The value of global financial assets fell some $50
        trillion in 2008, equivalent to a year of world GDP.

        The same scenario is playing out worldwide. Ireland‟s
        “Celtic Tiger” boom has turned to bust. Across
        Europe, industrial production is down 12 percent from
        a year earlier. The Spanish and English building
        have been subdued and their economies are in steep

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                        Statistics II

        Taiwan‟s industrial production collapsed by 43
        percent year to date, and its exports plunged 29 percent
        in February.

        Singapore‟s exports sank 24 percent,
        Japan‟s 46 percent, South Korea‟s 18 percent, China‟s
        25 percent, Germany‟s 20 percent, France‟s 14 percent,
        and US exports fell at an annualized rate of 24 percent
        in the fourth quarter of 2008. (Exports account for 33
        percent of China‟s GDP, 14 percent of US GDP, and 18
        percent worldwide.)

        Flesh Wounds?
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                        Information continued
         The Russian ruble, down 33 percent since its brief
        war with Georgia in August 2008, frightened the Kremlin
        into calling for the creation of a supranational reserve currency
        as part of a reform of the global financial system.

         On average, world trade fell 31 percent in January

         “The outlook for global consumption remains bleak.
              Exports are likely to remain lackluster until global
              regain their appetite for consumption,”
                            Jing Ulrich, managing director at JPMorgan in
                                        Kong, in response to the dire data.
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                        What Drives consumption?
         “The tired ideas and solutions of the past 8 years will not give
          us the solution(s) to today‟s Global economic crisis”
               President Obama
            “We must abandon capitalism to save capitalism” Past President
         Query „What were those misguided ideas?‟
            Perhaps Consumers borrow as much as you can – Credit Cards
              and Home Equity Loans? To buy the vacation home, the flat
              screen, the bigger house, the extravagant vacation, the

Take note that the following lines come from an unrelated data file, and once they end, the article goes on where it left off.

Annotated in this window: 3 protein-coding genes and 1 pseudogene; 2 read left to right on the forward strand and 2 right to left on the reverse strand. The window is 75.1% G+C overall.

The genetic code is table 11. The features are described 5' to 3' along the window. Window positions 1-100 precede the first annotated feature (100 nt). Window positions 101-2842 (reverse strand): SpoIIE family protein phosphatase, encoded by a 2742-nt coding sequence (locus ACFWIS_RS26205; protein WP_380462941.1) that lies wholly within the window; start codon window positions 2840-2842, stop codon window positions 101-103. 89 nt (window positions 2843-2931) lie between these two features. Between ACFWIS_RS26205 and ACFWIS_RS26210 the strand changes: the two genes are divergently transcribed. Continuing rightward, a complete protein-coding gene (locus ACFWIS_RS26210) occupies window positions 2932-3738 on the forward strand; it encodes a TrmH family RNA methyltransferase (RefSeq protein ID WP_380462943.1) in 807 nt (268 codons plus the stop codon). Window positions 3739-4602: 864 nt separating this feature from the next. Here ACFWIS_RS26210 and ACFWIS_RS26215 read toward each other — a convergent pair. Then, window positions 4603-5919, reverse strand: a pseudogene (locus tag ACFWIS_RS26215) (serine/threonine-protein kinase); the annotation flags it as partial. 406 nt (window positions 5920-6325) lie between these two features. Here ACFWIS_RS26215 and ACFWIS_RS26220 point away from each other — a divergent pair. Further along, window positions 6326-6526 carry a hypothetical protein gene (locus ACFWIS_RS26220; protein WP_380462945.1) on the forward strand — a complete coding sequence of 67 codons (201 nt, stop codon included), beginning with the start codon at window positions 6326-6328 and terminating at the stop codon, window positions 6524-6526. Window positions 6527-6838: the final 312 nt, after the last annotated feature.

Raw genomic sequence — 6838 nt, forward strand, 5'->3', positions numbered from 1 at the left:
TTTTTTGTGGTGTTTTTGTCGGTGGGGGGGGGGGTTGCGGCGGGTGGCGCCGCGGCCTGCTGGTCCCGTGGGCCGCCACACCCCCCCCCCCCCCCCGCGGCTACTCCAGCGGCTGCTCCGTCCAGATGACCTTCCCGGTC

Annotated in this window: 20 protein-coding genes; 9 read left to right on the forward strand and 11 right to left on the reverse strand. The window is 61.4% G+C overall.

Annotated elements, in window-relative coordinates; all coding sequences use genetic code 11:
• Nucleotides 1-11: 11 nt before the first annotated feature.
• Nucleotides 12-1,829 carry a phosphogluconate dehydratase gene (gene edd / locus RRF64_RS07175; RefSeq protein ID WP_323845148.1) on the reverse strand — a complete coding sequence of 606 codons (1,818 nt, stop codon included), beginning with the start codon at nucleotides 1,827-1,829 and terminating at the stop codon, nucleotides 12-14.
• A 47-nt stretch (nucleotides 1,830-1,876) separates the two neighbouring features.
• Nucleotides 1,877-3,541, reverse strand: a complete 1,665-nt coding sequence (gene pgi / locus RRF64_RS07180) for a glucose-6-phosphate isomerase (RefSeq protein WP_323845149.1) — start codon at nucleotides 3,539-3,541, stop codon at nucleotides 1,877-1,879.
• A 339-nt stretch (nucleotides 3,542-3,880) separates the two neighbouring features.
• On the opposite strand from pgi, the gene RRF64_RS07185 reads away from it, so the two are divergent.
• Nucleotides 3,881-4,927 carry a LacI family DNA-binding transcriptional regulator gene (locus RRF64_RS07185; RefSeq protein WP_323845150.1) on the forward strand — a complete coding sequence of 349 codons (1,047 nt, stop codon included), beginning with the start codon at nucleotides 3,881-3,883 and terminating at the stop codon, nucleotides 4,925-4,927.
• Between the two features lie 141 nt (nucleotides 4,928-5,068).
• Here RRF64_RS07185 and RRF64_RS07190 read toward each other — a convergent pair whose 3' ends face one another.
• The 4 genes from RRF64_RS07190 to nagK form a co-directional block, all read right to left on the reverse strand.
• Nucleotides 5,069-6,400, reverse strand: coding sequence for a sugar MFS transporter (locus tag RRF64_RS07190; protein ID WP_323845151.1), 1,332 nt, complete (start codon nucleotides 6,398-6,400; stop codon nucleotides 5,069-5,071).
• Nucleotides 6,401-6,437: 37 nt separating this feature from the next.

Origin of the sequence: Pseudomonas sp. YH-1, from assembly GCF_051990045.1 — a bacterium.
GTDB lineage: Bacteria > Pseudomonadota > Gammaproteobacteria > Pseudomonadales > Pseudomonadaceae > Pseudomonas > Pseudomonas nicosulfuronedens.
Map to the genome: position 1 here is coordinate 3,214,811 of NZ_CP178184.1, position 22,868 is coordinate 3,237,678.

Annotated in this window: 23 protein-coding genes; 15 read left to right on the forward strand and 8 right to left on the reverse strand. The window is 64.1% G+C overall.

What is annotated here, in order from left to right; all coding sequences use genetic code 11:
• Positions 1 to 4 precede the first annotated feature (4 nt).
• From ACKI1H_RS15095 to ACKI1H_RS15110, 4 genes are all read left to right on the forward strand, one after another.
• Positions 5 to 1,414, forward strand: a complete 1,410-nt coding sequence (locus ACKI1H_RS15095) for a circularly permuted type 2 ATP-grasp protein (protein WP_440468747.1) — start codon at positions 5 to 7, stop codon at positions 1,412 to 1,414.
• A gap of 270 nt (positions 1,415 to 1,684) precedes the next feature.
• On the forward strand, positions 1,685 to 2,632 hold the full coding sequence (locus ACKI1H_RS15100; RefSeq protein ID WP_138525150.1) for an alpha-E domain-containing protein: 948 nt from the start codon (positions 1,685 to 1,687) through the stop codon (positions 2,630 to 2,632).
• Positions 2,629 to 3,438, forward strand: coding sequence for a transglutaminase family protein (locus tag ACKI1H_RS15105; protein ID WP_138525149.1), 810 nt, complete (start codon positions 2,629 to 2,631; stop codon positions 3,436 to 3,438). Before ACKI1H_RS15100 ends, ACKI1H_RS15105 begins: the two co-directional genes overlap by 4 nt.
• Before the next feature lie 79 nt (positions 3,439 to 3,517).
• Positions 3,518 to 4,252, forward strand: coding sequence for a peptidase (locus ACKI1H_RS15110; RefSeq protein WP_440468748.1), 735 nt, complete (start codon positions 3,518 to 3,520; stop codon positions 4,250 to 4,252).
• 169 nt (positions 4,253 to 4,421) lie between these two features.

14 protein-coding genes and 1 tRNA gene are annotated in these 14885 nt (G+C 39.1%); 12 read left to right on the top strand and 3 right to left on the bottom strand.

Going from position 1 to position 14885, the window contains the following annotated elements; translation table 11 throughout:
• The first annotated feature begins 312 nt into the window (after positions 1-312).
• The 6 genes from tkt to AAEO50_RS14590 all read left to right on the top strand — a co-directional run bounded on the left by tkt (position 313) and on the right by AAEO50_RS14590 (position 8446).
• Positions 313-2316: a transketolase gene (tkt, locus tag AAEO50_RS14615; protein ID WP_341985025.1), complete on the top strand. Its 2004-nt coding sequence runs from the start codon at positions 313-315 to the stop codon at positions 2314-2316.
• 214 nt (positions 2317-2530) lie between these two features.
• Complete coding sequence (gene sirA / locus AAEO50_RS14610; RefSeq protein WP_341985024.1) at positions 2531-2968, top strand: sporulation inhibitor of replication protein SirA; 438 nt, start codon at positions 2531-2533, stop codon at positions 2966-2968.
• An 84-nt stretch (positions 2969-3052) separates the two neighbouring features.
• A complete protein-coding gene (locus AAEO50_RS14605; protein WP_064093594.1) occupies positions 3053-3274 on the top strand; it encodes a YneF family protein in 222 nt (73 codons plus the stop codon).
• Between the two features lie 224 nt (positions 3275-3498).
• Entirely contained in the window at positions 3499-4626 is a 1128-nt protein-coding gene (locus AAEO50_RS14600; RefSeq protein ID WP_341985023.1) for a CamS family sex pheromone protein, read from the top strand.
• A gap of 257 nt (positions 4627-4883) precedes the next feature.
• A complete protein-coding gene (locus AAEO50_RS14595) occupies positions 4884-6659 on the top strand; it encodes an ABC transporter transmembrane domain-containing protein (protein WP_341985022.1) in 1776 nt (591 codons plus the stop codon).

ATV/Speedboat/ remodel/jewelry?
            Perhaps Banks and Business doing the same?
            Perhaps our Government having borrowed $10.7 T, $5T of it
              over the last 8 years?
            So what is different? We‟ll in the spirit of Vegas – “Double
              Down” Triple Down? More

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         The “Hope” is that we can re-inflate the
         and get consumers and businesses to borrow
          and spend again…I believe that to be…
              Unlikely at best
         Consumer spending is 70% of US economy
         In 2009, private sector credit market debt
          was 174 percent of GDP. Household debt
          service ratio was at an all-time high. US
          households had 39 percent more debt than
          income. (In 1962, consumers had 37 percent
          less debt than income).
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                        Realty Track
        Well, these „potential buyers‟ will certainly have a lot to choose
           from. RealtyTrac reported today that total foreclosure filings –
           which include default papers, auction sale notices and
           repossessions – reached 803,489 in the first quarter, up 24%
           from the same time in 2008. Of these filings, they continue,
           341,180 happened in March – a 17% increase from February
           and a 46% jump from March 2008.
        “In the month of March we saw a record level of foreclosure
           activity – the number of households that received a foreclosure
           filing was more than 12% higher than the next highest month
           on record,” said James J. Saccacio, chief executive officer of
           RealtyTrac, in a statement.
        In other housing news, the Commerce Department reported today
           that building permits fell to a record-low level and construction